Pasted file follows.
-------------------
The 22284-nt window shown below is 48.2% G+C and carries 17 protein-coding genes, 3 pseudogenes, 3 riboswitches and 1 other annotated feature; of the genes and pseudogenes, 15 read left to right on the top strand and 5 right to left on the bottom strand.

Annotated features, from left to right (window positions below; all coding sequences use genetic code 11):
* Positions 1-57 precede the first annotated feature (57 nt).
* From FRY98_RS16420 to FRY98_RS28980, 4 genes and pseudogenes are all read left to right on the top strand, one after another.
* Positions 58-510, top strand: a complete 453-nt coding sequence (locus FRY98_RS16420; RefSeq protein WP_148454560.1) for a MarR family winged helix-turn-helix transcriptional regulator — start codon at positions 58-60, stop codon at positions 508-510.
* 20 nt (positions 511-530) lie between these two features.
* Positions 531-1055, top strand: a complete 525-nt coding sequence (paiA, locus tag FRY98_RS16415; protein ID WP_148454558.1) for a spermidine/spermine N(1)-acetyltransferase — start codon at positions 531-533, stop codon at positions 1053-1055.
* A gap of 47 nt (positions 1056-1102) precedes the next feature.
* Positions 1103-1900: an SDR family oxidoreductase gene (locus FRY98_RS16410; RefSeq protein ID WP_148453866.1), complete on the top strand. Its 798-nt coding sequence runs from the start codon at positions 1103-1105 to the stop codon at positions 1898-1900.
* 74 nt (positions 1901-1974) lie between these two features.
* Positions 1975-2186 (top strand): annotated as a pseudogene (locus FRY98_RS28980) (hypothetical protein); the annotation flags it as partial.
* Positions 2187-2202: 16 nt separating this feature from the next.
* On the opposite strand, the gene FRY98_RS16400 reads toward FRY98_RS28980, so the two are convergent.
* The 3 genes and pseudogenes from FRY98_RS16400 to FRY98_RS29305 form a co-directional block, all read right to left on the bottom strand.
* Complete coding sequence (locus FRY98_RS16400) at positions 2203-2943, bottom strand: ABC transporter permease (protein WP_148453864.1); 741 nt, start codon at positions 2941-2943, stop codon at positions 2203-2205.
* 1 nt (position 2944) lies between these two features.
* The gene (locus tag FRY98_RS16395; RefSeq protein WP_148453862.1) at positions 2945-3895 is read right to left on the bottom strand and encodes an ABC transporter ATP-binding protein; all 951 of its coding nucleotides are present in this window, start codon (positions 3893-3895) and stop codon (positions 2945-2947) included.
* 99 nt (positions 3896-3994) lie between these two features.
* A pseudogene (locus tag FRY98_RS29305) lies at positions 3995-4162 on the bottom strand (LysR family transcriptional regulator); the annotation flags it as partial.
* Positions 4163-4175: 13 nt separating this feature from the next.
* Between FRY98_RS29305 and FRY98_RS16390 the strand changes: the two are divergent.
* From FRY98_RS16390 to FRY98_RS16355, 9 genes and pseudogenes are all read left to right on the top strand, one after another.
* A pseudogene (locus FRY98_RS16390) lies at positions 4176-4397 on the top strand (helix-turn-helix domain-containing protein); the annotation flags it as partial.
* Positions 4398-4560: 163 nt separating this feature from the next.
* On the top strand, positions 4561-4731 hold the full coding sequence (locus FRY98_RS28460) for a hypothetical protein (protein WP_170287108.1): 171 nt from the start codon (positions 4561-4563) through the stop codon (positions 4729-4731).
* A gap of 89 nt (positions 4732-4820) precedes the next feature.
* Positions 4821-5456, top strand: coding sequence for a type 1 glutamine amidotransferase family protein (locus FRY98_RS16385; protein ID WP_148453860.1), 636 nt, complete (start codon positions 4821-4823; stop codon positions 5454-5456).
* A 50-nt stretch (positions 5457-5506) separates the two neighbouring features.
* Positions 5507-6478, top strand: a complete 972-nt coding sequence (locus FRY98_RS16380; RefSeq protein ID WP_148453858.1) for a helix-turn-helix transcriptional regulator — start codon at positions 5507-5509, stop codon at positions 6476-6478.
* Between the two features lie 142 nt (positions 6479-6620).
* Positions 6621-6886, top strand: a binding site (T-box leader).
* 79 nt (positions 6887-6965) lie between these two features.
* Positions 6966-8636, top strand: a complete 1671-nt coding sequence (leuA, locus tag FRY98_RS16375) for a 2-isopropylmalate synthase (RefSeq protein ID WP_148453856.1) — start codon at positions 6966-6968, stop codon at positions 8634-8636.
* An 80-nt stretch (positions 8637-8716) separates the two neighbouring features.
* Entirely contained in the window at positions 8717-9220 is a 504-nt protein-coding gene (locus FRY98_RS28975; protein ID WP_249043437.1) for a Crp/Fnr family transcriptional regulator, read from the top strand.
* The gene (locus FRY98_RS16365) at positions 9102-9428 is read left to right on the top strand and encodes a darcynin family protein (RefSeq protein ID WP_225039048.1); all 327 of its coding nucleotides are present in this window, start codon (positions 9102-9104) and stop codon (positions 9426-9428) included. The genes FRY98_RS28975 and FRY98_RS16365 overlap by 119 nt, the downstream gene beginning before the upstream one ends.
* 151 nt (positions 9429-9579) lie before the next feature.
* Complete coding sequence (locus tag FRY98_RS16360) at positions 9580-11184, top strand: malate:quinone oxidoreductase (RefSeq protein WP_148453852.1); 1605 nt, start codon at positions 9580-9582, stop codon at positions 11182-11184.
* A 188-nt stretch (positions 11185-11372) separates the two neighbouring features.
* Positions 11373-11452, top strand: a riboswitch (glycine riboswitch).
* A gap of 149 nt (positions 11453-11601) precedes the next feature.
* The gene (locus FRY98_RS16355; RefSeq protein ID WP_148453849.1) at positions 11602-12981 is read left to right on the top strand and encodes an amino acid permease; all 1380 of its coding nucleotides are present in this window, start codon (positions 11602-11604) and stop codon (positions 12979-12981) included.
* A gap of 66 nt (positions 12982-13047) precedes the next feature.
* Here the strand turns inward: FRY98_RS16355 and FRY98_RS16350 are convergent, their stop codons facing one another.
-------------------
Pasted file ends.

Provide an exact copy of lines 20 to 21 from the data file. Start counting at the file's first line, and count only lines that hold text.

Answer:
* Positions 4163-4175: 13 nt separating this feature from the next.
* Between FRY98_RS29305 and FRY98_RS16390 the strand changes: the two are divergent.